This morning at 11, we switched the car seats YET AGAIN to the vehicle with the trailer, loaded everybody up, and drove 45 minutes to get the dining set, which included a very large hutch and heavy table, neither of which were a picnic to get loaded and secured. By this time, the kids were totally over being in the car, especially the baby, so we listened to him scream all the way home. After coming home and unloading everything, and a late lunch, my husband and 2 year old left to return the trailer, another hour plus trip for them. By the time they get home, this will have been close to a six hour day of work.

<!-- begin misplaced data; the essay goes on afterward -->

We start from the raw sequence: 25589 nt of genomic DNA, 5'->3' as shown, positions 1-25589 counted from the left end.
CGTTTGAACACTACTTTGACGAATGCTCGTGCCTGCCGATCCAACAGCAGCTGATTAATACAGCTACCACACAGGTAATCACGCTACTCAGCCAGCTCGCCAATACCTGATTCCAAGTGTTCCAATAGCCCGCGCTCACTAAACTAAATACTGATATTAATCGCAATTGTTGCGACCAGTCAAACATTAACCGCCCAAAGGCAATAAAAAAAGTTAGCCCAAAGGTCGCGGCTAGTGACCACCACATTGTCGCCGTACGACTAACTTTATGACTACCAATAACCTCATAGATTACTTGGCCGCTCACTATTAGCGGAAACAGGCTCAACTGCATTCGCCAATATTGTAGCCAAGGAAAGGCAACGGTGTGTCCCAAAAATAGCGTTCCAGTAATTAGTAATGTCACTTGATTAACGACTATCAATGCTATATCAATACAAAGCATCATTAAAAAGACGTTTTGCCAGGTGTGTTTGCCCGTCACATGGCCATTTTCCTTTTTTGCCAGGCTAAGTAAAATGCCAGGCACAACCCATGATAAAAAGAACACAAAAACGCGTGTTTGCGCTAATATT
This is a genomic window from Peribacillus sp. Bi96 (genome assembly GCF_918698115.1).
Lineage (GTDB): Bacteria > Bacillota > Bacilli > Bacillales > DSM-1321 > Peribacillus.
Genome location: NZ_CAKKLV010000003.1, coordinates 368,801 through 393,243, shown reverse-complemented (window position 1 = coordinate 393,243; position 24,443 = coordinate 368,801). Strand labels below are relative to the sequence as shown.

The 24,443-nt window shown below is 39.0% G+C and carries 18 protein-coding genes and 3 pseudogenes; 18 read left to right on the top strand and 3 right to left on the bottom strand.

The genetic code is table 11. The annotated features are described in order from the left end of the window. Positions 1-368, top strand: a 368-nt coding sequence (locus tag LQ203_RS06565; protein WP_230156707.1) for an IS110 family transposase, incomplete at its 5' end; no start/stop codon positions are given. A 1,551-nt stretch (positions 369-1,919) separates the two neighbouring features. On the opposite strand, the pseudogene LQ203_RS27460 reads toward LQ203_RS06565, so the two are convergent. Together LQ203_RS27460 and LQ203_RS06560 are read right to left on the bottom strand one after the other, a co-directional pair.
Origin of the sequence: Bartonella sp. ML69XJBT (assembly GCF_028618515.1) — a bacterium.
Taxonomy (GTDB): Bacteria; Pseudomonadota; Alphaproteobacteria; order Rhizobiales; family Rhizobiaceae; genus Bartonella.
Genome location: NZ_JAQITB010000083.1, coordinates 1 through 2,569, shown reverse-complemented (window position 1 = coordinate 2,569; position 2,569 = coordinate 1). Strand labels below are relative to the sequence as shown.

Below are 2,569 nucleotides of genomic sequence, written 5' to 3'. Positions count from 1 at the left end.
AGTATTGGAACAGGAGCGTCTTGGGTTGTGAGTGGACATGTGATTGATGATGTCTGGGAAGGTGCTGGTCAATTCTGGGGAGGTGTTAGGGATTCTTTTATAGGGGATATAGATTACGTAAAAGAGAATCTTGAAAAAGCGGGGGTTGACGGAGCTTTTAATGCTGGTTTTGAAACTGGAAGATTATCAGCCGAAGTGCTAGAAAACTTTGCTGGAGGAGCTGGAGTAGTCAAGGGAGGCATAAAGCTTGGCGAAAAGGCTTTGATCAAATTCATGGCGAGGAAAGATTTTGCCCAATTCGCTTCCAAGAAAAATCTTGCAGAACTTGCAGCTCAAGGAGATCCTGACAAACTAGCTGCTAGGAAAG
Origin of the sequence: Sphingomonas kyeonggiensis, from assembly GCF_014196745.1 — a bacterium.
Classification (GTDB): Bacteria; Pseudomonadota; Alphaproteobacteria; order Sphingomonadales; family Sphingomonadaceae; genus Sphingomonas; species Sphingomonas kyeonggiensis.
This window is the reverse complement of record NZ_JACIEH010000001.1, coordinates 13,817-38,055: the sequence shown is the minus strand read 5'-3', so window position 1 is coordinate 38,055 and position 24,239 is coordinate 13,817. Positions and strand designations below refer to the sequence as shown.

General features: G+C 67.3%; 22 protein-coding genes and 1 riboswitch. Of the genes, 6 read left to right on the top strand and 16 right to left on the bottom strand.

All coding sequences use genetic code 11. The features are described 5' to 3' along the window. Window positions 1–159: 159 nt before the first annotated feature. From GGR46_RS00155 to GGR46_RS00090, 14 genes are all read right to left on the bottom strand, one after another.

Ok. So. Why am I telling you this if not to complain? I’m telling you this so when you see someone selling a piece of furniture for $250, or even $600, you have a glimpse of what that amount means. My entire family just worked for 3 days without anybody paying us. And I haven’t even touched the HOURS of time finding furniture every week, the cost of the furniture itself, gas, vehicle maintenance, paint, brushes, wood filler, tools, price tags, knobs, pretty drawer liner, childcare one day a week so I can paint, booth rental fees, commission…I think you get the picture! Guys, I do this because I love it. Genuinely, truly, love it. I’m so blessed to have a family that supports this dream I have, because as you can see, this is not a one woman show. But in the few years I have been doing this I have yet to actually make any money. Nearly every cent I’ve made goes right back into the business, which is something I need to work on. I value what I do, and my prices are starting to reflect that. It’s a tough balance, trying to be reasonable in my prices without going broke. When I first started out I practically gave a few things away before I realized how much time and money was truly being invested. That wasn’t fair to my family or myself. But in case this is starting to sound like a complaint, understand that I’m honestly not trying to make this all about me. Chances are, wherever you live, you have local artisans like me who are trying to do something that they love while also supporting their family. While many of us wouldn’t question the prices for mass produced goods at the furniture store, or even at Target or Home Goods (regardless of whether we would actually pay those prices) we may find ourselves wondering “$400 for a dresser?” or “$40 for a wooden sign?” or “$30 for a scarf?” when Suzy down the street makes them. Whatever that handcrafted item may be, understand that the price tag goes far beyond that one item in front of you. Please know that the overwhelming majority of artisans are not trying to be greedy, and are not over inflating their prices by any stretch of the imagination. More likely, they’re just trying to make ends meet. And if you are one of those artisans, value yourself and show that in your prices. Because if you don’t, who will?